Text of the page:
The Foodservice Consultant’s Evolving Role

 

The End User

When I first begin working in this industry most of our projects were directly contracted through an end user, the foodservice operator. While projects still go through this process, we see a major shift in project delivery methods that detaches from the foodservice operator. As a result, we often have little interaction with the operator and this applies to both design-build and design-bid projects.

Although it may not be a new development, this disconnect continues to expand and as consultants we must provide leadership and be experts at both form and function to deliver successful projects. Industry wide we must continue to focus on the end user/operator and operational modalities regardless of the end user involvement, we must champion the cause of the operator.

Human-Centric Design

A foodservice designer's level of influence and responsibility does not begin and end with the kitchen but rather extends into various components of a project. To a degree, as consultants, we no longer design kitchens but rather culinary dining environments. And the extension of a culinary environment has far more reaching implications to the totality of a space, area or building.

A common link exists between the culinary experience and the creation of social spaces. We can no longer just be kitchen equipment experts but rather we must have a great understanding and vision for the environment that we create. Consultants have the ability to influence how one interacts within a space by intentionally designing to foster collaboration, social interaction and learning through the common link of a culinary experience.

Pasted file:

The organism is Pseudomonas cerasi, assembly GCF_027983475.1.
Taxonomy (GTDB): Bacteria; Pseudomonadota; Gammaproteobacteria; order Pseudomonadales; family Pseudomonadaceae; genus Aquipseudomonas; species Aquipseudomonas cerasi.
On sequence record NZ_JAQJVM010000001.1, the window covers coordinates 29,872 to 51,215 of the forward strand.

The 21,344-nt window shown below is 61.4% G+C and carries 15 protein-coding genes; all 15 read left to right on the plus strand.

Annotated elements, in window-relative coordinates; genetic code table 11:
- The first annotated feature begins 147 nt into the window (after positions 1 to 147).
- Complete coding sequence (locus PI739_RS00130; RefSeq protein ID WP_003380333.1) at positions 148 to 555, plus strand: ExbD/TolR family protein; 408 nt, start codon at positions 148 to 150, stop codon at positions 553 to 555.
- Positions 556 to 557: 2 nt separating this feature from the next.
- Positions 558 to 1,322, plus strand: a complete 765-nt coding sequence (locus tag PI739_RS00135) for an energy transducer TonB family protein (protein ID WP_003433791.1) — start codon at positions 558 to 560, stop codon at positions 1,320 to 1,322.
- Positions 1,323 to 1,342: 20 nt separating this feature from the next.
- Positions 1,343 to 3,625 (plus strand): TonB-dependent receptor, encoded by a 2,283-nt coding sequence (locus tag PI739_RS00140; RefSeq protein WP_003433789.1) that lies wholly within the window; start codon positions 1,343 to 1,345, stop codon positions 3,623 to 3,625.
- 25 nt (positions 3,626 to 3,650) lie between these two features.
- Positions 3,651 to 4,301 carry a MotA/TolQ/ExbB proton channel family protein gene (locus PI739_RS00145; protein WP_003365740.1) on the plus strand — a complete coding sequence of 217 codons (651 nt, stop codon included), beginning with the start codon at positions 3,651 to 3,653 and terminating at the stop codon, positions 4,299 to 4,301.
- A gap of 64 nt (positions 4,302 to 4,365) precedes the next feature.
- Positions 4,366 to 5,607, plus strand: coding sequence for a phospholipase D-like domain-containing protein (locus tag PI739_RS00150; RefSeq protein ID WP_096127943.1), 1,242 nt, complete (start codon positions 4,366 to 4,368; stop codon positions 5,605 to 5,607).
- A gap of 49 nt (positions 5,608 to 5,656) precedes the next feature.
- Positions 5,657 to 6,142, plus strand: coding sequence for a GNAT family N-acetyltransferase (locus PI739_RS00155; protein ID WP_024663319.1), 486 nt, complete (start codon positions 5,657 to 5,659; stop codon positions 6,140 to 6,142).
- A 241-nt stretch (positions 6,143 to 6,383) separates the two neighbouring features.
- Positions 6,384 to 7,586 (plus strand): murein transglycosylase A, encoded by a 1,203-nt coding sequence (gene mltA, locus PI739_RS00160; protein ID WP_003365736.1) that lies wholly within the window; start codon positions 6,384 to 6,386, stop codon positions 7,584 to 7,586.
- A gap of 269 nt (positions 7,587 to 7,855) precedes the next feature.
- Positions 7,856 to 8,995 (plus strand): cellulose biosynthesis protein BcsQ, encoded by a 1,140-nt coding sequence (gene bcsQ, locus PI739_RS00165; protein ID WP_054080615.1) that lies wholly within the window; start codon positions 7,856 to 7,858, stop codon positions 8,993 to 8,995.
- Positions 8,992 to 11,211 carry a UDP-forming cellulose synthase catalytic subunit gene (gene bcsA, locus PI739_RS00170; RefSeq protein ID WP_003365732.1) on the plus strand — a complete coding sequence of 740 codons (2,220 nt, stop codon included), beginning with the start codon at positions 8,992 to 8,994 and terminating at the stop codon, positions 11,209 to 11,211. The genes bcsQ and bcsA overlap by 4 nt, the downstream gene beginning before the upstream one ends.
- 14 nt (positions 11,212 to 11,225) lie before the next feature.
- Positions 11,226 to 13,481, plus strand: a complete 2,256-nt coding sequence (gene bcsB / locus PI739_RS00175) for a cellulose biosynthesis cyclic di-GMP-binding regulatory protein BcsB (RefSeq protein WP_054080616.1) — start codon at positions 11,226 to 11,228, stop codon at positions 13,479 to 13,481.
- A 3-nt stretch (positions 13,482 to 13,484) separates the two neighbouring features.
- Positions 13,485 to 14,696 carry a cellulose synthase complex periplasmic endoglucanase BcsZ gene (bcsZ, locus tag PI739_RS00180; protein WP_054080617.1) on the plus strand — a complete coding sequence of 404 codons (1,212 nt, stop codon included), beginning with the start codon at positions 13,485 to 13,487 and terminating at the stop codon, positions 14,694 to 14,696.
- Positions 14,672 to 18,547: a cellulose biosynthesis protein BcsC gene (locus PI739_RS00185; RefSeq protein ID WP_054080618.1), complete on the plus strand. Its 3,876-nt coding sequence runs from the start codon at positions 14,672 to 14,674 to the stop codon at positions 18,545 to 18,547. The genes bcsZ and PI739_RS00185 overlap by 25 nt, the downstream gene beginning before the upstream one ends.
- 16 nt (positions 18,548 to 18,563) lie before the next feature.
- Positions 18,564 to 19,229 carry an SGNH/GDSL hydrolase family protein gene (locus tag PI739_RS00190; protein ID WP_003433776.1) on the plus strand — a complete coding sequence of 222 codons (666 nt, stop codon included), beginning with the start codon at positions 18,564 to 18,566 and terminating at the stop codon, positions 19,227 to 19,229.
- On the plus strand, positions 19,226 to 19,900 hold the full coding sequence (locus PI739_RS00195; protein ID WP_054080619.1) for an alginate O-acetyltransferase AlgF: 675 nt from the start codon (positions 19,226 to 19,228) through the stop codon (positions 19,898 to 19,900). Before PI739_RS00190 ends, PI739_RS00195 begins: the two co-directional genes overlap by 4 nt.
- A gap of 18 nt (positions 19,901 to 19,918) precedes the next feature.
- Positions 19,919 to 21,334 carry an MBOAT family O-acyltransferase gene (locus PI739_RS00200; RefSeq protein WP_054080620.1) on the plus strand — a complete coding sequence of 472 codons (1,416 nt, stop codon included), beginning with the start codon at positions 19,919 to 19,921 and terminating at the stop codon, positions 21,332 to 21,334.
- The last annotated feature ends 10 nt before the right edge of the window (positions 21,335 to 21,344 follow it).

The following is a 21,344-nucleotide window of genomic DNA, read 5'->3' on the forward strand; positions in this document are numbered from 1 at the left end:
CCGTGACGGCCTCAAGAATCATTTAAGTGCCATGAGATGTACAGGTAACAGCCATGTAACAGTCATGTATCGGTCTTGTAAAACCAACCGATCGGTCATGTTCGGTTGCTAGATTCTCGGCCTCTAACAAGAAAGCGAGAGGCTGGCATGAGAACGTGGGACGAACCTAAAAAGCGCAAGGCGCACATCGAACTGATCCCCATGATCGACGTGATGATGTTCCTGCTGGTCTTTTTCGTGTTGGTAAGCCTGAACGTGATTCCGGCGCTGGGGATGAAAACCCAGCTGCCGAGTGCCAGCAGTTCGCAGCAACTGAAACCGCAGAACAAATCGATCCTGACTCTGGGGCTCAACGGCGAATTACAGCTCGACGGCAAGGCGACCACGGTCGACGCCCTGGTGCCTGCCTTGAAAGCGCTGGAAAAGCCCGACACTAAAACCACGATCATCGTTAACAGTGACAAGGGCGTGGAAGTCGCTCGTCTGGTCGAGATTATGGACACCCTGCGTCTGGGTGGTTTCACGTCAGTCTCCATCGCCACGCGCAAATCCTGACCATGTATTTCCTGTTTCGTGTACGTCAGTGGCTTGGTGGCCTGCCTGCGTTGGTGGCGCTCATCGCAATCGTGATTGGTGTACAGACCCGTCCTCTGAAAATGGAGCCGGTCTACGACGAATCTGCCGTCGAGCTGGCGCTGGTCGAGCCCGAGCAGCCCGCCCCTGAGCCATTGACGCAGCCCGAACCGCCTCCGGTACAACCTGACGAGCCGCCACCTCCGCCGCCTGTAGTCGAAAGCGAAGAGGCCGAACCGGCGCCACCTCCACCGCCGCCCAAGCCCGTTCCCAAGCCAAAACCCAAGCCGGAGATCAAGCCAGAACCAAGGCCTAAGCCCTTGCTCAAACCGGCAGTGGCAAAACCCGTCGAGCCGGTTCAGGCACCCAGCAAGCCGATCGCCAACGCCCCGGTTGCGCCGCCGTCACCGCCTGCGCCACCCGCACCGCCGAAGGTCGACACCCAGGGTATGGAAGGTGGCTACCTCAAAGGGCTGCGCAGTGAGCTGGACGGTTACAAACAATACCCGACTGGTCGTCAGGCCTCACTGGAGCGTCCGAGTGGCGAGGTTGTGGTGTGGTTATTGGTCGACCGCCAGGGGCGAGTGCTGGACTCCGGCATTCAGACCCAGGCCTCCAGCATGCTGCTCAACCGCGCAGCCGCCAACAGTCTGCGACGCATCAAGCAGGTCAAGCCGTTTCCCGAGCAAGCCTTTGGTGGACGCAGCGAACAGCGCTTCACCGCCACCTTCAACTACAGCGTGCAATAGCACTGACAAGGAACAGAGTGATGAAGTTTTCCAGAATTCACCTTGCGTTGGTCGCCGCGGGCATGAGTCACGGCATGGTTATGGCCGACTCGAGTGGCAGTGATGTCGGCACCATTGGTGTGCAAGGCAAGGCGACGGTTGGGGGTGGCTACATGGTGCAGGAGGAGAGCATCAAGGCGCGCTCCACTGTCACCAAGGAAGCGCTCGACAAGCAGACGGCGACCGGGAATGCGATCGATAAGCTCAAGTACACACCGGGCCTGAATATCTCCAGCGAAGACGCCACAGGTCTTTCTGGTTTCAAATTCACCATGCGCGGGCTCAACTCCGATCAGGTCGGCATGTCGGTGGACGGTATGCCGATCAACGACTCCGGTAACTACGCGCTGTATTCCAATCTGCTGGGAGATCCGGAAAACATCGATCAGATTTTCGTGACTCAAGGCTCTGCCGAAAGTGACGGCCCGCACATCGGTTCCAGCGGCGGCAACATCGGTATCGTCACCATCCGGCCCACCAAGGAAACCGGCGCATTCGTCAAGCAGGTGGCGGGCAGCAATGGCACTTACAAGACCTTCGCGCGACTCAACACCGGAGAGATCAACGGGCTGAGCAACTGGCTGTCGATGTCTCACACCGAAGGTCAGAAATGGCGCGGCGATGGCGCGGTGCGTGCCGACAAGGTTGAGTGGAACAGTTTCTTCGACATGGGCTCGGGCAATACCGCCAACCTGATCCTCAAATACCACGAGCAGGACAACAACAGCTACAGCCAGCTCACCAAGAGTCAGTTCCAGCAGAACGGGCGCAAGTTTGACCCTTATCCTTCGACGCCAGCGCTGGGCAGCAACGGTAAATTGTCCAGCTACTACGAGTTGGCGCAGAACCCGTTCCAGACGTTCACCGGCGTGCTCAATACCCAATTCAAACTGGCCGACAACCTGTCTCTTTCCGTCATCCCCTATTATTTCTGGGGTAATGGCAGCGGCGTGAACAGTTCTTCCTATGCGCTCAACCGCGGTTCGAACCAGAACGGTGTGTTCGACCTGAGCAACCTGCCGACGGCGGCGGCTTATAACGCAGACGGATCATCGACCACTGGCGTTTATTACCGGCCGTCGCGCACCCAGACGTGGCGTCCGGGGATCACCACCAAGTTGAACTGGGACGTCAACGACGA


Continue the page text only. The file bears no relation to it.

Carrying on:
Take, for example, an elementary school, where foodservice has evolved at a slower pace than any other segment in our industry. What if we could design spaces that begin to showcase good nutrition and promote physical activity? This environment may include teaching kitchens, intentional graphics and pathways throughout the dining areas and school gardens. One design movement refers to this approach as "human-centric design." This does not end with the customer but extends to the kitchen staff as well. Providing a comfortable, safe and inviting working environment is part of this new movement.

While the role of the consultant constantly changes, that is a direct reflection of the fact that our clients and consumers constantly change. As a result, this constant state of change affects the rest of our industry. So in a world of declining services, consultants need more resources than ever before, which will lead to extensive partnerships. Our industry has the enormous advantage of being a relationship-driven community, so further collaboration between supply-chain partners should come naturally.

 

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